into the final phase of the 2010 FIFA soccer world cup, but the swirl of controversy surrounding the two-game confrontation between Algeria and Egypt has yet to diminish. To give but a few examples: Awaiting a formal apology and compensation for losses incurred by Egyptian businesses in Algeria, Egypt recalled its ambassador,   suspended its membership in the North African Football Union, and announced it would boycott a meeting of the executive committee of the Arab Football Union. Meanwhile, an Algerian delegation walked out of a meeting of the Arab Lawyers Union to protest the burning of the Algerian flag by Egyptian jurists. There are ongoing discussions about a possible take-over of  Djezzy the leading mobile phone provider in Algeria, which estimated the losses caused by the looting of its offices in the tens of millions of dollars.  Algerian workers have also demanded the departure of Egyptian workers and managers. Libya’s president Muammar Gaddafi offered his mediation with no visible result yet.  Consult this Wikipedia entry or this article for a good recap of the dispute.  The Moor Next Door provides an interesting analysis on the British and American  media reporting of these events.

Soccer matches between Algeria and Egypt have never been a smooth affair, beginning in 1958 when the newly formed FLN national team (a public relation tool in the war of independence)  arrived in Cairo only to find out that the promised game against Egypt would not materialize (the threat of a ban from FIFA competitions may have motivated  Egypt’s change of mind.) However, this latest incident carries with it a number of  elements worth exploring.

Looking beyond the bombastic rhetoric, it is clear that the regimes of Algiers and Cairo could not, as noted here, pass such an opportunity to manipulate nationalistic sentiments and grab whatever amount of popularity they could from their respective populations.  On the Algerian side, the ordinarily inefficient state apparatus mounted, in the limited span of four days,  a massive airlift that landed  over 10,000 fans in the Sudanese capital.  The returning team was given a huge hero’s welcome  during which all restrictions on public assembly, imposed by the 17-year old state of emergency, were suddenly lifted. Coming on the heels of the Diar Echems riotsand completely obscuring a strike in the education sector, this euphoria provided a welcome relief for the state.

What could perhaps be the most significant development from this controversy is the shattering,  in the eyes of many Algerians, of the myth of Arab fraternity. The stinging comments from some Egyptians about the Berber origins of Algerians (with a not so subtle connotation of “barbarians) and their dismissal as non-Arabs prompted some newspapers to suggest that Algeria should withdraw from the Arab league (ironically, a similar call was issued by some Egyptians). Quite embarrassing for a  regime whose official ideology has always rested on the twin pillars of Arabism and some form of Islamism. This could explain the muted official Algerian response in the face of Egyptian criticism. An attitude that frustrated the Algerian public expecting a stronger response. While some expect this crisis to lead to the reawakening of a Berber consciousness among Algerians, others, such Ferhat Mehenni, leader of the Movement for the Autonomy of Kabylia are less optimistic.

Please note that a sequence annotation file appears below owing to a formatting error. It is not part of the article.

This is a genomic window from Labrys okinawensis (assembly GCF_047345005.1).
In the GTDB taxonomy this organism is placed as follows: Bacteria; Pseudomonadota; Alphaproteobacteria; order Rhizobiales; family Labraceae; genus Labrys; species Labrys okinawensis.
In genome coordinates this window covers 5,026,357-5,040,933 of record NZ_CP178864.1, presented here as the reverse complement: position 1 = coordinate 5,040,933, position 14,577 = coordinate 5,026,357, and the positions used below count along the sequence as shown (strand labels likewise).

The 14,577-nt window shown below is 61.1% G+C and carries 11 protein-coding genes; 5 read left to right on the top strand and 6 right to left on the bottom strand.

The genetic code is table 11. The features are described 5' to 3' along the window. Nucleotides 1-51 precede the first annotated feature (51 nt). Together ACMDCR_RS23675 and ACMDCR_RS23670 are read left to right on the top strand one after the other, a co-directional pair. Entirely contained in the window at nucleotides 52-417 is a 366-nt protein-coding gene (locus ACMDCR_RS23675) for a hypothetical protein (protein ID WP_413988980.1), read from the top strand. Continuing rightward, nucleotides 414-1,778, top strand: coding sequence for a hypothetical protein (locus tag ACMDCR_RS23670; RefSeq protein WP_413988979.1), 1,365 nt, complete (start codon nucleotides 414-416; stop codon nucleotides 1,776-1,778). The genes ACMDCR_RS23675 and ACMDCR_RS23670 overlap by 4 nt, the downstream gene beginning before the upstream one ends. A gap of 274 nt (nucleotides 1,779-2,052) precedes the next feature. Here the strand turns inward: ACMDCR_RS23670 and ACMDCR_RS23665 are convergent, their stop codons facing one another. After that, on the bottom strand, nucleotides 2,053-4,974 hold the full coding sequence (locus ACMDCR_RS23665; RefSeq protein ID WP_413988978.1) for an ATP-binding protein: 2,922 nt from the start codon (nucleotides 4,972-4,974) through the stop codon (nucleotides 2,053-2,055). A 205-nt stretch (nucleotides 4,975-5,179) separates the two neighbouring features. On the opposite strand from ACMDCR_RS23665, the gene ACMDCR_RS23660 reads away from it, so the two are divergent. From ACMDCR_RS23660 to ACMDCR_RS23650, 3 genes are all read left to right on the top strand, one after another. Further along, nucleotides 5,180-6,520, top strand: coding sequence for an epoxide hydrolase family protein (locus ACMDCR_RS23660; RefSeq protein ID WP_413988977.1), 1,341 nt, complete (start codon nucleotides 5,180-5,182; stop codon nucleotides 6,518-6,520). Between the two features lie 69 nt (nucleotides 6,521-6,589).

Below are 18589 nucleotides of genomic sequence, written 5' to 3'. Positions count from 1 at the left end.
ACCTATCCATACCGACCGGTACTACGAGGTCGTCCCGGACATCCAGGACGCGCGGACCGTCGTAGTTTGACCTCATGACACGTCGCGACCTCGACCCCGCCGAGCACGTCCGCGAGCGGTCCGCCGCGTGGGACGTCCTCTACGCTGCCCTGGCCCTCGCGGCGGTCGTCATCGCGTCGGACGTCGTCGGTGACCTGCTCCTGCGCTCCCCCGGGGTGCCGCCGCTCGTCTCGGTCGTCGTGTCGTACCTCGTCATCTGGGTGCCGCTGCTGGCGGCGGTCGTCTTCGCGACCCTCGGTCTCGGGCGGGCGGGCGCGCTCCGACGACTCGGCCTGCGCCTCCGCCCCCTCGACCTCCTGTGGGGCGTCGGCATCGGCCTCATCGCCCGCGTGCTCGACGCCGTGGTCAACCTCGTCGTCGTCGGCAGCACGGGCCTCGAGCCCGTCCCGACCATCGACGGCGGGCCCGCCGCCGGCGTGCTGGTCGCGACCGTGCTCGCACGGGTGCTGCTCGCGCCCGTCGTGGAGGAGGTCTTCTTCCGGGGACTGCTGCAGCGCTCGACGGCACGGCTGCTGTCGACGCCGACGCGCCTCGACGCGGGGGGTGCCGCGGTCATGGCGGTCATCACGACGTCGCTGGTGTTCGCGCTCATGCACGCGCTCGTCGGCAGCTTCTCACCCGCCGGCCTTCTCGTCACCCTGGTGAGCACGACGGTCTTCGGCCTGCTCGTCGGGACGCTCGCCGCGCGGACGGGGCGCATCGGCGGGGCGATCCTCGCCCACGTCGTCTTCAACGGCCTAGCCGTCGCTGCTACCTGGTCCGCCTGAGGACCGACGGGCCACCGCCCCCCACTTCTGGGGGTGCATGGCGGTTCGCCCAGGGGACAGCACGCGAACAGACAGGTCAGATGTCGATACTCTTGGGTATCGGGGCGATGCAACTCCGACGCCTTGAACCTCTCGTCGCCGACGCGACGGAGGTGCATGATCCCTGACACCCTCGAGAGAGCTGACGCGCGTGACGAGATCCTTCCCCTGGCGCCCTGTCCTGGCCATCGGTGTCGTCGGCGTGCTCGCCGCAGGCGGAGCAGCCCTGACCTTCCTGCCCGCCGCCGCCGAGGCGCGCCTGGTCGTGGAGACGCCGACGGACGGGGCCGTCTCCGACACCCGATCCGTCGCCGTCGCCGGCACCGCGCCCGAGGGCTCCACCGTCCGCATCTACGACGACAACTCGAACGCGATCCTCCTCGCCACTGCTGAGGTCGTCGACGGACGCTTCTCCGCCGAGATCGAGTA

The games also led to a vigorous clash in cyberspace. From an Algerian perspective, the anemic state-controlled TV was no match against the powerful array of Egyptian  satellite TV channels in the battle for public opinion.  This proved to be no obstacle for Algerian fans who flocked to YouTube to share information and make their voices heard.  Elias Filali, a  UK-based DZYoutuber (as members of the Algerian network on YouTube call themselves) provided blow by blow reporting from Cairo and Khartoum with direct access to members of the Algerian delegation.  His first report on the stoning of the Algerian bus received close  to a quarter of a million hits and earned him an interview on AlJazeeraZenda, became a folk-hero for his sharp video responses to Amr Adib, an Egyptian TV commentator Algerians love to hate. In the lead up to the games, the posting of doctored pictures, home-made music videos, and dubbed scenes from famous movies with Algerian commentaries were particularly popular within the Algerian cyber community. The cleverness and the technical quality of some of these products provide a glimpse of what Algerians could accomplish with better access to information technology.  The high cost of computer equipment and the poor quality of  the network have unfortunately stunted the growth of the Internet in Algeria . Incredibly, instead of plans for improvement of the situation, there is now talk of setting up an Internet filter.

The Algerian press (go here for a good overview) also benefited from this crisis. Echorouk , in particular, was the clear winner when it boasted an incredible 2 million daily copies printed. Echorouk’s reporting has been controversial and even called reckless when it announced the (false) deaths of eight Algerians in Egypt. A good discussion of Echorouk’s brand of journalism can be found here.

With both Morocco and Tunisia eliminated from the world cup, people from the Maghreb have demonstrated  their solidarity (also here) with Algerians. Broadcasting from Tunisia,  NessmaTV, a new satellite TV channel, celebrated the Algerian victory in Khartoum poking fun at poor Amr Adib. It will be interesting to find out whether this renewed popular affection translates to the political realm where tension, especially between Rabat and Algiers, remains high. A topic of discussion here.

Who said it was only a soccer game?

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Here we go!

One more blog! This one will be devoted to Algeria. News from and about Algeria. Comments and stories about what is happening or what happened in Algeria. It’s in English because there aren’t that many blogs in English about Algeria, so hopefully I will be able to provide useful information to those who cannot read Tamazight, Arabic or French.